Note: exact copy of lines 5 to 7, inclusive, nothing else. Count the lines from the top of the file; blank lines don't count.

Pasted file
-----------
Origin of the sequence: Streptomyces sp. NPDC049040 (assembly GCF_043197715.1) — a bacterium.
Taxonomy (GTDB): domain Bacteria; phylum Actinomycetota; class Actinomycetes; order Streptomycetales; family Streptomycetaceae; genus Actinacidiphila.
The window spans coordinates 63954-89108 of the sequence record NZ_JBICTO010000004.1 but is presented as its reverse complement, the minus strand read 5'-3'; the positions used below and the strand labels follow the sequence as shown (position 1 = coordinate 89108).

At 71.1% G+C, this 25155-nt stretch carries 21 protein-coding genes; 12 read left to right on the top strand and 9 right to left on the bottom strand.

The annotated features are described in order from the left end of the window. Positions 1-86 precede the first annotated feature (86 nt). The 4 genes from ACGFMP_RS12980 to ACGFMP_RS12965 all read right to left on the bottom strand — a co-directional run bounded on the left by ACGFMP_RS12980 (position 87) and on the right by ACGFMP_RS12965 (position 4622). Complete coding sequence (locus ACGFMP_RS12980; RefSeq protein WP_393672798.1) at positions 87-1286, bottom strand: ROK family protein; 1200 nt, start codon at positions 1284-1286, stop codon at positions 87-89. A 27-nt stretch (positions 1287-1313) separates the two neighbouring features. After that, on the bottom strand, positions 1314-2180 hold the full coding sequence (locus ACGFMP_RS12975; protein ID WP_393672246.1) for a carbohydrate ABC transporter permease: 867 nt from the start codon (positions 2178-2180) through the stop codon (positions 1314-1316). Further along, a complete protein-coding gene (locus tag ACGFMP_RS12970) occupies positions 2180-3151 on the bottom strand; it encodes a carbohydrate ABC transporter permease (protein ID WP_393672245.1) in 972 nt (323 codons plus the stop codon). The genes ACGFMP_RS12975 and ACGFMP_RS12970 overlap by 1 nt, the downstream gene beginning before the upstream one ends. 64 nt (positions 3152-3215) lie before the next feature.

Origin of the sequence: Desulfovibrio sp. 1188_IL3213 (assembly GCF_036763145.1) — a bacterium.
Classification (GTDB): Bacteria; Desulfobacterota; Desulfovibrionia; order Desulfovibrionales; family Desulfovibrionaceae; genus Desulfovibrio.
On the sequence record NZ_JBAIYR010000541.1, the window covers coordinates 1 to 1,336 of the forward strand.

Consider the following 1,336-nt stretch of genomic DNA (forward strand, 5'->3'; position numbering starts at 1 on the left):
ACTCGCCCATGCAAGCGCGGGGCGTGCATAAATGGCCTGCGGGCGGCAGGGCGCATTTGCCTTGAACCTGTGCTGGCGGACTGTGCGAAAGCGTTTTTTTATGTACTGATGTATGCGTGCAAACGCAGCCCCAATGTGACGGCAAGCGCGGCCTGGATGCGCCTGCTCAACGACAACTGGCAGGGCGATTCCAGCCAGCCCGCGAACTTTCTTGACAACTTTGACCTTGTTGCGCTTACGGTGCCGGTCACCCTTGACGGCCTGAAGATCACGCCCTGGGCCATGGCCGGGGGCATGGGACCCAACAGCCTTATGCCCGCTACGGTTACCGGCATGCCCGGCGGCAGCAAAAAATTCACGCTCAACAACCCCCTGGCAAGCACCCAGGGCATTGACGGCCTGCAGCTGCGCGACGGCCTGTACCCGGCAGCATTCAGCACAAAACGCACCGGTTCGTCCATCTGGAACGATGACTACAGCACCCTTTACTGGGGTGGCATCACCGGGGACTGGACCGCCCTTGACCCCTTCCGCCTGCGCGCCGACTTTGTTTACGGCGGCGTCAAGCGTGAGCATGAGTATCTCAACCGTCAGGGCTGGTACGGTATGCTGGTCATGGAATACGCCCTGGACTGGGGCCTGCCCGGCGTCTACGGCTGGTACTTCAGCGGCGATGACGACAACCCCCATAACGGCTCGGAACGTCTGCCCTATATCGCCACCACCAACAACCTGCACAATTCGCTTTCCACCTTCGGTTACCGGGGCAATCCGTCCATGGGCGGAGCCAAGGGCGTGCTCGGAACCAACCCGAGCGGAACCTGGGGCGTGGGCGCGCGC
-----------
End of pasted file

The annotated features are described in order from the left end of the window. Positions 1-86 precede the first annotated feature (86 nt). The 4 genes from ACGFMP_RS12980 to ACGFMP_RS12965 all read right to left on the bottom strand — a co-directional run bounded on the left by ACGFMP_RS12980 (position 87) and on the right by ACGFMP_RS12965 (position 4622). Complete coding sequence (locus ACGFMP_RS12980; RefSeq protein WP_393672798.1) at positions 87-1286, bottom strand: ROK family protein; 1200 nt, start codon at positions 1284-1286, stop codon at positions 87-89. A 27-nt stretch (positions 1287-1313) separates the two neighbouring features. After that, on the bottom strand, positions 1314-2180 hold the full coding sequence (locus ACGFMP_RS12975; protein ID WP_393672246.1) for a carbohydrate ABC transporter permease: 867 nt from the start codon (positions 2178-2180) through the stop codon (positions 1314-1316). Further along, a complete protein-coding gene (locus tag ACGFMP_RS12970) occupies positions 2180-3151 on the bottom strand; it encodes a carbohydrate ABC transporter permease (protein ID WP_393672245.1) in 972 nt (323 codons plus the stop codon). The genes ACGFMP_RS12975 and ACGFMP_RS12970 overlap by 1 nt, the downstream gene beginning before the upstream one ends. 64 nt (positions 3152-3215) lie before the next feature.

Origin of the sequence: Desulfovibrio sp. 1188_IL3213 (assembly GCF_036763145.1) — a bacterium.
Classification (GTDB): Bacteria; Desulfobacterota; Desulfovibrionia; order Desulfovibrionales; family Desulfovibrionaceae; genus Desulfovibrio.